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The lesser known residents of the Hemingway House

August 19, 2015

If you go to Key West, the Hemingway House is one of the top, if not the top, attractions on the island.  He lived here for ten years, during which he wrote several of his famous works – including “…”The Snows of Kilimanjaro” and “The Short Happy Life of Francis Macomber,” plus his novel To Have And Have Not, and the non-fiction work, Green Hills of Africa.”(1)  However, the original owner of the home has an interesting history that is overshadowed by Hemingway’s presence in the home.


Nikon D90, 18-200 lens; edited in LR

The home was built by Asa Tift in 1851 (2) on the second-highest elevation in Key West (at the amazing height of 16 feet).   The elevation allowed the limestone to be excavated for a basement without hitting the shallow water table typical in the area.

Key West became wealthy through the business of marine salvage – the reef around the Keys caused a large number of shipwrecks. The rules of the time awarded the cargo to whomever got to the wreck first, and Tift got rich doing this.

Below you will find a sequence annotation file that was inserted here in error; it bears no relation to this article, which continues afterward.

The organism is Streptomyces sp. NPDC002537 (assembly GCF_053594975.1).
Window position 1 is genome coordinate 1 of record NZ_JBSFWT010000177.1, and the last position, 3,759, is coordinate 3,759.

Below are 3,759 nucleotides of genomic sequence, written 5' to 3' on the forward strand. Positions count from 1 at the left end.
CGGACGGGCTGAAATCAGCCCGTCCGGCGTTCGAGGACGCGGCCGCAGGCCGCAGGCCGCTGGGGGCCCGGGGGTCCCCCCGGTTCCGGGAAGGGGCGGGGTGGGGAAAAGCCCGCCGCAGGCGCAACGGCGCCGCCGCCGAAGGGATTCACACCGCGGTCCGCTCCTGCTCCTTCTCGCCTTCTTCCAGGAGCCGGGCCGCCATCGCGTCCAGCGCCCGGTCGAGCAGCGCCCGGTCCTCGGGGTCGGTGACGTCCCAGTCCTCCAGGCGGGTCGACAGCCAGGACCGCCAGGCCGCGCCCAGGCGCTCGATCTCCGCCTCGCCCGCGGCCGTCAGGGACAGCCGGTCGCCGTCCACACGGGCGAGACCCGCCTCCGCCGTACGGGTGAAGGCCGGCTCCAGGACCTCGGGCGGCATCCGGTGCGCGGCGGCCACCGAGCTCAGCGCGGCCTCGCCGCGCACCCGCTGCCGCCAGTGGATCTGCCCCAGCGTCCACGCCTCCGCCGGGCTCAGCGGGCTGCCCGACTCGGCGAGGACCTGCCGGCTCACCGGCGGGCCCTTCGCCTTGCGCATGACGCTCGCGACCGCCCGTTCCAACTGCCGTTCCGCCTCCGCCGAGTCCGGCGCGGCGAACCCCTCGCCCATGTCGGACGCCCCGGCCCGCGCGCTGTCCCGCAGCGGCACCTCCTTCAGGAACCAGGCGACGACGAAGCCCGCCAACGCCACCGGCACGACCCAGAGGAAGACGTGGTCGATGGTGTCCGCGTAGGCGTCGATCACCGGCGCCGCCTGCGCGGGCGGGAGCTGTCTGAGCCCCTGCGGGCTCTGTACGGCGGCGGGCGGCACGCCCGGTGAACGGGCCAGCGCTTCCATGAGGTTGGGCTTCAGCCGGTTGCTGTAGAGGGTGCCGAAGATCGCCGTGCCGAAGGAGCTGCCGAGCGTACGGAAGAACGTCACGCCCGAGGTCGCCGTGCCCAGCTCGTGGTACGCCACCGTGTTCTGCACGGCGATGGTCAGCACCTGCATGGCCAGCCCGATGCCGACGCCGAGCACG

The second floor was Hemingway’s Studio Nikon D90, 18-200 lens, edited in LR

During the Civil War, Tift’s brother Nelson proposed a different way to build ironclad warships for the South.  He enlisted his brother, who had relationship with Confederate Secretary of the Navy Stephen R. Mallory. The approved plans resulted in the construction of the CSS Mississippi. The ship was meant to be used on the Mississippi around New Orleans, but was never completed. When the Union Navy advanced on New Orleans, the ship was hastily launched so she could escape and be completed, but the attempt failed and she was burned to prevent capture (3). Tift built a fountain on his property to replicate the design of the ironclad:

Nikon D90, 18-200 lens Edited in LR

Nikon D90, 18-200 lens
Edited in LR

Tift died in 1899, outliving his wife and children.  Hemingway occupied the home from 1931-1940, after the house was  in what seems to be a version of probate after Tift’s death.  He lived there with his second wife (Pauline Pfeiffer), who spent considerable more time there than he did (with him being away on assignments related to the Spanish Civil War). Pauline remained in the home until her death in 1951. Her contributions to the home include the swimming pool shown above (Hemingway had a boxing ring there, which she hated).

I found the house to be as much a story of Asa Tift and Pauline Pfeiffer as it is of Hemingway.

  1. Wikipedia:
  3. Wikipedia:

From → Photography

One Comment
  1. Would love to visit this interesting home.


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